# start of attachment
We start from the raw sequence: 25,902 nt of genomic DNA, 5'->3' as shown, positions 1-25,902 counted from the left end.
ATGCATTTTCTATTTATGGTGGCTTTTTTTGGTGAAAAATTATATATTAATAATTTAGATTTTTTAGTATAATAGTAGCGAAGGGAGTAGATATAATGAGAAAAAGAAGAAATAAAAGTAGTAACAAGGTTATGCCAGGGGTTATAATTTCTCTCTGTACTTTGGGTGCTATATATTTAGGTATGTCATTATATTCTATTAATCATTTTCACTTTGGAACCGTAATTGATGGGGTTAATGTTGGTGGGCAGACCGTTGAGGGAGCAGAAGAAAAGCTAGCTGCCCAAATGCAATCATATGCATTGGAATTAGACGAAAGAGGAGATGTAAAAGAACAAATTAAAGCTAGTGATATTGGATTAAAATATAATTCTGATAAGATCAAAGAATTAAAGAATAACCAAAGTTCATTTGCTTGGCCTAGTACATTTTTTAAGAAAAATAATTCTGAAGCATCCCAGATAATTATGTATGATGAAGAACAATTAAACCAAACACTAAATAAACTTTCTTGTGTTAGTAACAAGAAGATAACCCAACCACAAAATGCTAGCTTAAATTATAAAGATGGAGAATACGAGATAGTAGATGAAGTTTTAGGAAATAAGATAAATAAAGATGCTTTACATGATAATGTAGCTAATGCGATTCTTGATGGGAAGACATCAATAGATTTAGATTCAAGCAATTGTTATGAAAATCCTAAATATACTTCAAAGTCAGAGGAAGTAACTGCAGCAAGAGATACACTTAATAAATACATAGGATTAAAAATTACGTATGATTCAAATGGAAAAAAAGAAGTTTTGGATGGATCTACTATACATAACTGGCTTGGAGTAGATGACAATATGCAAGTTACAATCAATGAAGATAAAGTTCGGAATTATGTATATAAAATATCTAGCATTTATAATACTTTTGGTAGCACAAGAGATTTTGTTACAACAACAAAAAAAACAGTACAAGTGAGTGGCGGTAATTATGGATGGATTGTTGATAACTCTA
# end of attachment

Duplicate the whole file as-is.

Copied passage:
We start from the raw sequence: 25,902 nt of genomic DNA, 5'->3' as shown, positions 1-25,902 counted from the left end.
ATGCATTTTCTATTTATGGTGGCTTTTTTTGGTGAAAAATTATATATTAATAATTTAGATTTTTTAGTATAATAGTAGCGAAGGGAGTAGATATAATGAGAAAAAGAAGAAATAAAAGTAGTAACAAGGTTATGCCAGGGGTTATAATTTCTCTCTGTACTTTGGGTGCTATATATTTAGGTATGTCATTATATTCTATTAATCATTTTCACTTTGGAACCGTAATTGATGGGGTTAATGTTGGTGGGCAGACCGTTGAGGGAGCAGAAGAAAAGCTAGCTGCCCAAATGCAATCATATGCATTGGAATTAGACGAAAGAGGAGATGTAAAAGAACAAATTAAAGCTAGTGATATTGGATTAAAATATAATTCTGATAAGATCAAAGAATTAAAGAATAACCAAAGTTCATTTGCTTGGCCTAGTACATTTTTTAAGAAAAATAATTCTGAAGCATCCCAGATAATTATGTATGATGAAGAACAATTAAACCAAACACTAAATAAACTTTCTTGTGTTAGTAACAAGAAGATAACCCAACCACAAAATGCTAGCTTAAATTATAAAGATGGAGAATACGAGATAGTAGATGAAGTTTTAGGAAATAAGATAAATAAAGATGCTTTACATGATAATGTAGCTAATGCGATTCTTGATGGGAAGACATCAATAGATTTAGATTCAAGCAATTGTTATGAAAATCCTAAATATACTTCAAAGTCAGAGGAAGTAACTGCAGCAAGAGATACACTTAATAAATACATAGGATTAAAAATTACGTATGATTCAAATGGAAAAAAAGAAGTTTTGGATGGATCTACTATACATAACTGGCTTGGAGTAGATGACAATATGCAAGTTACAATCAATGAAGATAAAGTTCGGAATTATGTATATAAAATATCTAGCATTTATAATACTTTTGGTAGCACAAGAGATTTTGTTACAACAACAAAAAAAACAGTACAAGTGAGTGGCGGTAATTATGGATGGATTGTTGATAACTCTA